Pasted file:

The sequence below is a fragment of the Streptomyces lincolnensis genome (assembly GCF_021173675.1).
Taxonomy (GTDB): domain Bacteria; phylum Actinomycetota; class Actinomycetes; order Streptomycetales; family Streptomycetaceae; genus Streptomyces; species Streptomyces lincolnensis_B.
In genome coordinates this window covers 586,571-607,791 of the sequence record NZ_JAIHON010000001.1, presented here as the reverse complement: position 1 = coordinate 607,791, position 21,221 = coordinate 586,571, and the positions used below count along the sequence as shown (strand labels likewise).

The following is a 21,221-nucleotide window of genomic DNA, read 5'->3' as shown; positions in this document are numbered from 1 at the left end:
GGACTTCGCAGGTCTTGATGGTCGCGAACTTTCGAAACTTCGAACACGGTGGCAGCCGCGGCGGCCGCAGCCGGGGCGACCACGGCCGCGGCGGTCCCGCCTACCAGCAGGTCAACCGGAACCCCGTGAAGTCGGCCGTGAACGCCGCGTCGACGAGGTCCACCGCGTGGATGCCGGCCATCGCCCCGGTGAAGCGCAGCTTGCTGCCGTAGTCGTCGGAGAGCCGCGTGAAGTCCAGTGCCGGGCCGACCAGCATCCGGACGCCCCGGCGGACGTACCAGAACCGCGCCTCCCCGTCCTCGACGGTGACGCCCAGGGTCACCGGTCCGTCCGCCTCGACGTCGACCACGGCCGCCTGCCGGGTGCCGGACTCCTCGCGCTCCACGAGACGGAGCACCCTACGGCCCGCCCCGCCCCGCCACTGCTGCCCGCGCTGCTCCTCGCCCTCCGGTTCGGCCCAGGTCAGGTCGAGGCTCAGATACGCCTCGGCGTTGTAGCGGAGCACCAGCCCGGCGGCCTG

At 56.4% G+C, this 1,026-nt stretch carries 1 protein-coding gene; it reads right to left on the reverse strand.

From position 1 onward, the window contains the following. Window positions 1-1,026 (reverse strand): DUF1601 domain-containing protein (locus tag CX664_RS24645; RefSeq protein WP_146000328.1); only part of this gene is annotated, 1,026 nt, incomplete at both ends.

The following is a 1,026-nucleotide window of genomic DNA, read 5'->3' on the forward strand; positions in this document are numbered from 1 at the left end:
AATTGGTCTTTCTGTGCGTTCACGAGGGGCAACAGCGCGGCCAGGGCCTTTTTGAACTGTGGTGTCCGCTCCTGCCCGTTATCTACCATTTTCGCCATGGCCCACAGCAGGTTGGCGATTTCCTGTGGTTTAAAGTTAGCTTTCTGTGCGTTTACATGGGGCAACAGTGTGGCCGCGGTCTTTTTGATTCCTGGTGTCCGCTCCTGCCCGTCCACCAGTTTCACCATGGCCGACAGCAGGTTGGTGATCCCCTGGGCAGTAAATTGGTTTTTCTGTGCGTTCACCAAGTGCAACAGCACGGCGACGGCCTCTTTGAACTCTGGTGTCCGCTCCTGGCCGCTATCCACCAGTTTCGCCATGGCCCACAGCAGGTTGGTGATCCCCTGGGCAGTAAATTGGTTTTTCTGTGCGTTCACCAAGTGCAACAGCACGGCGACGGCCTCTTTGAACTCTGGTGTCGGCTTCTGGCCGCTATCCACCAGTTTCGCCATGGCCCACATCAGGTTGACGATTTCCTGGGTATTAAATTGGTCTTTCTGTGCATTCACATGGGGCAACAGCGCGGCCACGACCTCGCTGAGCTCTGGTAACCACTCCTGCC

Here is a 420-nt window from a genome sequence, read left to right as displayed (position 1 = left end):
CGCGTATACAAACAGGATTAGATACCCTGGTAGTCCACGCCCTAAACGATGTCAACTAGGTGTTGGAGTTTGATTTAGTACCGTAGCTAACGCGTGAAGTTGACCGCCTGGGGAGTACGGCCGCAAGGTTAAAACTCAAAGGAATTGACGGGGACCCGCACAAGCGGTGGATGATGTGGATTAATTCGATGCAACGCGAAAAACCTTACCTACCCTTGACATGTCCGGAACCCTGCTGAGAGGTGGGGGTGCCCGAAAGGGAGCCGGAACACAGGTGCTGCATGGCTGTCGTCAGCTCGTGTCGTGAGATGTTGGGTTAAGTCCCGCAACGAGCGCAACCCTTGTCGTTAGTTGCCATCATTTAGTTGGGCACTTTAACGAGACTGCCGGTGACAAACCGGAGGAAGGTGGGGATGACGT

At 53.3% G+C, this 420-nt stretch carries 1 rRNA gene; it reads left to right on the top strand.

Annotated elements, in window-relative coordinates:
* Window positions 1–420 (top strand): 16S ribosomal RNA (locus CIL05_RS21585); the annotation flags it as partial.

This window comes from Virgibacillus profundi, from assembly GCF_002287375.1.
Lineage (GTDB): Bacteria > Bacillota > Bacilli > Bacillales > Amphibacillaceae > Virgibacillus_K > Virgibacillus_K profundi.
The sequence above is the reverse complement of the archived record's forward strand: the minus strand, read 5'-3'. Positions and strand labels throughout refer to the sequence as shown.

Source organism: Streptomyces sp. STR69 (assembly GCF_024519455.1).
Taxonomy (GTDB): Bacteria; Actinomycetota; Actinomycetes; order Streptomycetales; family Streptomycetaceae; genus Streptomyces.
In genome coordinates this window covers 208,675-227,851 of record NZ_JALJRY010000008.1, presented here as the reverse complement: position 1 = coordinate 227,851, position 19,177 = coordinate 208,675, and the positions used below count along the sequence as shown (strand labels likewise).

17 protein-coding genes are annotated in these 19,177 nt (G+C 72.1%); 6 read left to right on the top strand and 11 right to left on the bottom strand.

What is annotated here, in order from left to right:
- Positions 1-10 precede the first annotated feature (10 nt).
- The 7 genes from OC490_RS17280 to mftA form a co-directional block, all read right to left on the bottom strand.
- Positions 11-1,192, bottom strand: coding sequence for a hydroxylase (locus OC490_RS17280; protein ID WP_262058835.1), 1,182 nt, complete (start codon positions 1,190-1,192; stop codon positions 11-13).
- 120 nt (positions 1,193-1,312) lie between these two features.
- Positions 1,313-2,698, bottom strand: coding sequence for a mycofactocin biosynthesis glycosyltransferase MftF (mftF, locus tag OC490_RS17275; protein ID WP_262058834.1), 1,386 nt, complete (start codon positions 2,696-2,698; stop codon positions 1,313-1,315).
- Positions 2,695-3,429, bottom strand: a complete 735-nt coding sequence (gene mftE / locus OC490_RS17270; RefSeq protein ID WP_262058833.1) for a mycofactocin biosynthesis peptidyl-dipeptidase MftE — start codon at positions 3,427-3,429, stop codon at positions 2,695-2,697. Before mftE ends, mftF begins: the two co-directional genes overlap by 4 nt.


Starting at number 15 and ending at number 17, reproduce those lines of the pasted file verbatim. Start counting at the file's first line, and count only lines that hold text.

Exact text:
This window comes from Virgibacillus profundi, from assembly GCF_002287375.1.
Lineage (GTDB): Bacteria > Bacillota > Bacilli > Bacillales > Amphibacillaceae > Virgibacillus_K > Virgibacillus_K profundi.
The sequence above is the reverse complement of the archived record's forward strand: the minus strand, read 5'-3'. Positions and strand labels throughout refer to the sequence as shown.